Over the years, many observers have become disenchanted with the United Nations. Setting up international organizations to bring countries together for discussing and dealing with common concerns is an intuitively good idea. Unfortunately, like an unsupervised kindergarten class, the U.N. and many other international organizations have gotten off track.
What leads them astray are two common misconceptions.
The first is the wrong-headed notion that international organizations should supplant rather than serve sovereign states. Too many big thinkers and bureaucrats within these outfits, perhaps having watched too much “Star Trek,” start believing that their pet organization is the natural precursor to the World Federation.
Undisciplined, unaccountable, and unconstrained international organizations threaten popular sovereignty. States exist to serve the people, not the other way round. If states are accountable to international organizations, not their citizens, then basic human freedom is irreparably compromised.
The other big “no-no” is thinking that all nations are equal. They are not. Many malicious regimes have, from the start, used the opportunity to engage in international organizations as an invitation to make mischief. Giving authoritarian regimes positions of power in an international organization is the equivalent of letting Pennywise the Clown manage Amber Alerts. Yet we regularly see the world’s worst human rights abusers get elected to the U.N. Human Rights Council.
Fortunately, we now have an administration that’s willing to push back against this sort of nonsense. It’s coming at a good time, too, because some of those international organizations, having convinced themselves that the U.S. is the real threat, and have trained their sights on America.
For example, the International Criminal Court (ICC) recently green-lighted an investigation into war crimes accusations leveled against U.S. forces in Afghanistan. Time out. The U.S. isn’t even a party to the ICC. The court has zero jurisdiction over America.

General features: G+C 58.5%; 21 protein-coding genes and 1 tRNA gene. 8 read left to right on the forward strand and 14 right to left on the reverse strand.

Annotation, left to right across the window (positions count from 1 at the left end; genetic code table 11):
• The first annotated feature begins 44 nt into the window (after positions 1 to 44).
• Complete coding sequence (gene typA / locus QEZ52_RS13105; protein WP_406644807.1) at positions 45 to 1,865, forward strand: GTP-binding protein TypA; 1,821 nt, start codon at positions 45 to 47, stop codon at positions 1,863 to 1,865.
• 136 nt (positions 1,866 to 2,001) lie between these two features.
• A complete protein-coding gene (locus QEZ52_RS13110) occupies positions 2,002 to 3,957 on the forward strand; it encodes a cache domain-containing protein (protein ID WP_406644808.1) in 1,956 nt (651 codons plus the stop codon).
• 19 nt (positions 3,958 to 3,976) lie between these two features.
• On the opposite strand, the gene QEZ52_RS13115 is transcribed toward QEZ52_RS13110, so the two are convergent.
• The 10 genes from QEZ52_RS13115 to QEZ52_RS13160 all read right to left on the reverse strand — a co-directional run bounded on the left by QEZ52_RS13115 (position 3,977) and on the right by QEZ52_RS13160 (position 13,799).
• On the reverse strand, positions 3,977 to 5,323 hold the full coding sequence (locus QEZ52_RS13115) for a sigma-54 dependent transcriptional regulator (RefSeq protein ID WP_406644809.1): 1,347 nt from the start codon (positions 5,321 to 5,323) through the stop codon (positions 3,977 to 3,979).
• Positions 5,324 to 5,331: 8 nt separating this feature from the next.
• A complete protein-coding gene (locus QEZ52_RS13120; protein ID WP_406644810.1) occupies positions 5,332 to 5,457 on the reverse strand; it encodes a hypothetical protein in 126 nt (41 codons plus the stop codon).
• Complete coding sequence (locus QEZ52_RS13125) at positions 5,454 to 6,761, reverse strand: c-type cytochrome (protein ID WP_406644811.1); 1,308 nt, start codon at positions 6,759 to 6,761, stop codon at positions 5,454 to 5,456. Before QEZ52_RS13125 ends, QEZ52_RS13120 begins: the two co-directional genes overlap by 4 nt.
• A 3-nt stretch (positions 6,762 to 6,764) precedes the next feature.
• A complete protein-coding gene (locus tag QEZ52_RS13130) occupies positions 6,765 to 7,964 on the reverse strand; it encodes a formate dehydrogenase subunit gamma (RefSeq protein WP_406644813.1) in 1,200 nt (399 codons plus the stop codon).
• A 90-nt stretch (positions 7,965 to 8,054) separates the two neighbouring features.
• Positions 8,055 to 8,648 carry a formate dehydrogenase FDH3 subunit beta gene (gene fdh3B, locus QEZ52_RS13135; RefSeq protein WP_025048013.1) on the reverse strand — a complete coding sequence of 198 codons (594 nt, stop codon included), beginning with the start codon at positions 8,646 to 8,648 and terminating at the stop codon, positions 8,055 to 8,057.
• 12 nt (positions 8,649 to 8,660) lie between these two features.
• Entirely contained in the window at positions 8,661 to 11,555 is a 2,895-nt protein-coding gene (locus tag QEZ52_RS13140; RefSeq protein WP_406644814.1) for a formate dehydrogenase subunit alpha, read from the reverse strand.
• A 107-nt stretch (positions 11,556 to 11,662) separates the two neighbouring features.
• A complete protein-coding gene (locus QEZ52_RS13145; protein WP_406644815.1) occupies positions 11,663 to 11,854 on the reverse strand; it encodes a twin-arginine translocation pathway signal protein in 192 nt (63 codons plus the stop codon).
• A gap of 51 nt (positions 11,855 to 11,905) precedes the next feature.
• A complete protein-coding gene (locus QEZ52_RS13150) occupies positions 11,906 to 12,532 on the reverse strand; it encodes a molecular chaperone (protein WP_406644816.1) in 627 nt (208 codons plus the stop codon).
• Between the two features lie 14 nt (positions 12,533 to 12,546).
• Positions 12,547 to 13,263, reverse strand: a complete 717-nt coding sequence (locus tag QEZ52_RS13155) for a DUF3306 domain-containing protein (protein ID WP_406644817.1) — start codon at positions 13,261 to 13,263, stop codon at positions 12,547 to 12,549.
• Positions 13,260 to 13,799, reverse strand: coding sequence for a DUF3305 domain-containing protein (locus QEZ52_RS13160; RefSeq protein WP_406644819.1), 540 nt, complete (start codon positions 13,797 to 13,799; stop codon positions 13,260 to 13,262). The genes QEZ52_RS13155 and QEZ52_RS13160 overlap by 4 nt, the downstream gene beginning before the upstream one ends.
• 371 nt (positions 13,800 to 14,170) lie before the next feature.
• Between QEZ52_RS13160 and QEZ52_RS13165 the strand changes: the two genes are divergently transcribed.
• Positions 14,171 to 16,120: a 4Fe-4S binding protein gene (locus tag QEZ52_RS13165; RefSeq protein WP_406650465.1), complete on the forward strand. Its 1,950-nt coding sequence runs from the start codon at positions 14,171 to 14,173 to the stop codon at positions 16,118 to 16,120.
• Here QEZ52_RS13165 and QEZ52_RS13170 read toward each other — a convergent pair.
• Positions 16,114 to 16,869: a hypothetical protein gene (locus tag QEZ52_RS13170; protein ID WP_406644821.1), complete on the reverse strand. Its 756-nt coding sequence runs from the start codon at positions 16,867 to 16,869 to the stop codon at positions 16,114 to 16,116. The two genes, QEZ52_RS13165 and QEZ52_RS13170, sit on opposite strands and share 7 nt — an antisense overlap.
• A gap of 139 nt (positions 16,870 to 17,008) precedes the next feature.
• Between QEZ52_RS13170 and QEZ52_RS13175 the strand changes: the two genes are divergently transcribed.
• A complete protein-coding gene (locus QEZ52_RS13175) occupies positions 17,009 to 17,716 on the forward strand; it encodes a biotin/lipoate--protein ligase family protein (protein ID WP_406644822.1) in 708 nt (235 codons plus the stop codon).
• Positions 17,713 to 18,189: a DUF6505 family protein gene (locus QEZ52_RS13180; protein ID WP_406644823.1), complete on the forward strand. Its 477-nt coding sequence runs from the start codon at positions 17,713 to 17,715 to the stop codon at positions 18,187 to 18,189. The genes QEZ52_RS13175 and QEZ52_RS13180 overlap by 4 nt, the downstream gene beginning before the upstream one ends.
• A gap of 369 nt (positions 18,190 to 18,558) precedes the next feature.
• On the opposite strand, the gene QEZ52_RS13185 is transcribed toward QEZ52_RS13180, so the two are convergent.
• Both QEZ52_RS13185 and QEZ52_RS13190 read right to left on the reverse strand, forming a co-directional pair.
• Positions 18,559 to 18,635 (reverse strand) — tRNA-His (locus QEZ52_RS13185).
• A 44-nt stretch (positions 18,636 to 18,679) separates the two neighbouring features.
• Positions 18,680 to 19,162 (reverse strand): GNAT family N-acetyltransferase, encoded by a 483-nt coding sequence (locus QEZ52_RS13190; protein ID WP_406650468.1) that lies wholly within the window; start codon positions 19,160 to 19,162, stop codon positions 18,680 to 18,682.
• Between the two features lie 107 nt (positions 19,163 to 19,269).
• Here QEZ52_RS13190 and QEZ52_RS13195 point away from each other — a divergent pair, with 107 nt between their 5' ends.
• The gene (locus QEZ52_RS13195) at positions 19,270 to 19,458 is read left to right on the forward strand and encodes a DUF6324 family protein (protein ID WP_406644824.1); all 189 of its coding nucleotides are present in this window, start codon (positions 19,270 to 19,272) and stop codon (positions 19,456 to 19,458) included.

“This is a truly breathtaking action by an unaccountable political institution masquerading as a legal body,” Secretary of State Mike Pompeo told reporters. Faced with such brazen disregard for U.S. sovereignty, merely ignoring the ICC is insufficient. It is time for the U.S. to go the offensive.
America should not only “end any remaining cooperation,” argues Heritage expert Brett Schaefer, but “take additional steps to protect its people from the illegitimate claims of jurisdiction by the court.”
If the U.S. does not pay attention and fight back, the ICC will not be the last international organization that our foes weaponized to use against us.
China’s behavior in this regard has become quite egregious. Beijing is pressing numerous international organizations to hire thousands of Chinese citizens—and it’s not because the National People’s Congress is looking to bump up its employment numbers. The Chinese Communist Party (CCP) wants to riddle organizations with operatives loyal to the party.
There is no end to the mischief that the CCP can accomplish by hijacking international organizations. Recently, it used its influence in the World Health Organization not only to hide China’s mismanagement of the response to the coronavirus, but to browbeat international officials into abetting the cover-up.
China also tried to press its candidate as the head of World Intellectual Property Organization—while being the world’s leader in stealing intellectual property. Letting Beijing control this outfit would be is a classic example of letting the fox guard the henhouse. Fortunately, the U.S. administration stepped in and led a global campaign to elect a more responsible candidate.
Going forward, we need a lot more of the same. Not every international organization is equally important or needs to involve the highest levels of U.S. government, but Washington must be ready and willing to apply such measures in critical cases. Shrewd and powerful offensives targeted on key international organizations now would both mark U.S. global leadership for a second century and tip the great power competition more in our favor.
This piece originally appeared in The Washington Times